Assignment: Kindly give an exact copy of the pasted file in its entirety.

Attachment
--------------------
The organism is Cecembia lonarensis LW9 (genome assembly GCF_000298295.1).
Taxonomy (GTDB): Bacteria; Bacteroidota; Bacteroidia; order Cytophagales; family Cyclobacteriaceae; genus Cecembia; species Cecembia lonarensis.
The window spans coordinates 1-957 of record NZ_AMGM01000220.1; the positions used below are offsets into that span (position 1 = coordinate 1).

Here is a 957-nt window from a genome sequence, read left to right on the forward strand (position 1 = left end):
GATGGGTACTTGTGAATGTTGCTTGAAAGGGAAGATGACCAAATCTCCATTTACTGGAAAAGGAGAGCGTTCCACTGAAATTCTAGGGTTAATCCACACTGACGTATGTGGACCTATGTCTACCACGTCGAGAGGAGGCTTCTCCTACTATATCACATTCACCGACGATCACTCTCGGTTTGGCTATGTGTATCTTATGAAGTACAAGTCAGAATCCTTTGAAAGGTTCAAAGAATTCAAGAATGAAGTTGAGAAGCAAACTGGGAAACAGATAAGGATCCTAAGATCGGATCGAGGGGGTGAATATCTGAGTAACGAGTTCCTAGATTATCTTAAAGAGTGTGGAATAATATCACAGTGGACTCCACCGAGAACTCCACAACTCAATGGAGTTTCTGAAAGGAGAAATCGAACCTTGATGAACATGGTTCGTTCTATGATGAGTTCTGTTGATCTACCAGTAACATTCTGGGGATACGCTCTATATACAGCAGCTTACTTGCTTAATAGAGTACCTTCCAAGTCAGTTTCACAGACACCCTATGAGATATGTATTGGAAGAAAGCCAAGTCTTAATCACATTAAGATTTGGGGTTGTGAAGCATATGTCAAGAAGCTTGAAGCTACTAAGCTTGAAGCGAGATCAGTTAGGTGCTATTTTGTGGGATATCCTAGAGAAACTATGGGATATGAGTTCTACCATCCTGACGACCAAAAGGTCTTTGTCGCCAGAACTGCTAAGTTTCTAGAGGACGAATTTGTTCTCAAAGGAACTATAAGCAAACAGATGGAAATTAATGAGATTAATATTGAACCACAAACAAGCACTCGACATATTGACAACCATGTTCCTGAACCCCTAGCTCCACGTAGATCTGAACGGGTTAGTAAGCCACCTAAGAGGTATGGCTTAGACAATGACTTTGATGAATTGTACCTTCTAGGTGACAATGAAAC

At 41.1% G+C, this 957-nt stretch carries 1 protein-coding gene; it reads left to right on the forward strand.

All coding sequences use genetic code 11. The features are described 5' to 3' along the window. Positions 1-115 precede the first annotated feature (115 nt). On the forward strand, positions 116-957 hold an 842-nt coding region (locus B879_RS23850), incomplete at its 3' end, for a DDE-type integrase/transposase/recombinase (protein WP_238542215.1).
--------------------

The organism is Cecembia lonarensis LW9 (genome assembly GCF_000298295.1).
Taxonomy (GTDB): Bacteria; Bacteroidota; Bacteroidia; order Cytophagales; family Cyclobacteriaceae; genus Cecembia; species Cecembia lonarensis.
The window spans coordinates 1-957 of record NZ_AMGM01000220.1; the positions used below are offsets into that span (position 1 = coordinate 1).

Here is a 957-nt window from a genome sequence, read left to right on the forward strand (position 1 = left end):
GATGGGTACTTGTGAATGTTGCTTGAAAGGGAAGATGACCAAATCTCCATTTACTGGAAAAGGAGAGCGTTCCACTGAAATTCTAGGGTTAATCCACACTGACGTATGTGGACCTATGTCTACCACGTCGAGAGGAGGCTTCTCCTACTATATCACATTCACCGACGATCACTCTCGGTTTGGCTATGTGTATCTTATGAAGTACAAGTCAGAATCCTTTGAAAGGTTCAAAGAATTCAAGAATGAAGTTGAGAAGCAAACTGGGAAACAGATAAGGATCCTAAGATCGGATCGAGGGGGTGAATATCTGAGTAACGAGTTCCTAGATTATCTTAAAGAGTGTGGAATAATATCACAGTGGACTCCACCGAGAACTCCACAACTCAATGGAGTTTCTGAAAGGAGAAATCGAACCTTGATGAACATGGTTCGTTCTATGATGAGTTCTGTTGATCTACCAGTAACATTCTGGGGATACGCTCTATATACAGCAGCTTACTTGCTTAATAGAGTACCTTCCAAGTCAGTTTCACAGACACCCTATGAGATATGTATTGGAAGAAAGCCAAGTCTTAATCACATTAAGATTTGGGGTTGTGAAGCATATGTCAAGAAGCTTGAAGCTACTAAGCTTGAAGCGAGATCAGTTAGGTGCTATTTTGTGGGATATCCTAGAGAAACTATGGGATATGAGTTCTACCATCCTGACGACCAAAAGGTCTTTGTCGCCAGAACTGCTAAGTTTCTAGAGGACGAATTTGTTCTCAAAGGAACTATAAGCAAACAGATGGAAATTAATGAGATTAATATTGAACCACAAACAAGCACTCGACATATTGACAACCATGTTCCTGAACCCCTAGCTCCACGTAGATCTGAACGGGTTAGTAAGCCACCTAAGAGGTATGGCTTAGACAATGACTTTGATGAATTGTACCTTCTAGGTGACAATGAAAC

At 41.1% G+C, this 957-nt stretch carries 1 protein-coding gene; it reads left to right on the forward strand.

All coding sequences use genetic code 11. The features are described 5' to 3' along the window. Positions 1-115 precede the first annotated feature (115 nt). On the forward strand, positions 116-957 hold an 842-nt coding region (locus B879_RS23850), incomplete at its 3' end, for a DDE-type integrase/transposase/recombinase (protein WP_238542215.1).